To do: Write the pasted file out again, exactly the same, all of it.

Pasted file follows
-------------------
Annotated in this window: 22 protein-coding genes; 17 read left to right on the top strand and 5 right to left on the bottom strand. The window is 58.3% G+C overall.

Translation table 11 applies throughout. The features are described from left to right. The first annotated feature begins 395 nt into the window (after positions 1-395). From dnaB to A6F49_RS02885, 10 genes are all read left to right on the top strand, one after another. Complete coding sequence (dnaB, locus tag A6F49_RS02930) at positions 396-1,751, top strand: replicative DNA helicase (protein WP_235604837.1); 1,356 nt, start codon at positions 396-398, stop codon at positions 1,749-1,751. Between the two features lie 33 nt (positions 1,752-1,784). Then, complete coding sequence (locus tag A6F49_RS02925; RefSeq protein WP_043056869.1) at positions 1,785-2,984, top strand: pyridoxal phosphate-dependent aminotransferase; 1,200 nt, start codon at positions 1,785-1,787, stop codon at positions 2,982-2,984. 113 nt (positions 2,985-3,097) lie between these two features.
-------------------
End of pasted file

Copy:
Annotated in this window: 22 protein-coding genes; 17 read left to right on the top strand and 5 right to left on the bottom strand. The window is 58.3% G+C overall.

Translation table 11 applies throughout. The features are described from left to right. The first annotated feature begins 395 nt into the window (after positions 1-395). From dnaB to A6F49_RS02885, 10 genes are all read left to right on the top strand, one after another. Complete coding sequence (dnaB, locus tag A6F49_RS02930) at positions 396-1,751, top strand: replicative DNA helicase (protein WP_235604837.1); 1,356 nt, start codon at positions 396-398, stop codon at positions 1,749-1,751. Between the two features lie 33 nt (positions 1,752-1,784). Then, complete coding sequence (locus tag A6F49_RS02925; RefSeq protein WP_043056869.1) at positions 1,785-2,984, top strand: pyridoxal phosphate-dependent aminotransferase; 1,200 nt, start codon at positions 1,785-1,787, stop codon at positions 2,982-2,984. 113 nt (positions 2,985-3,097) lie between these two features.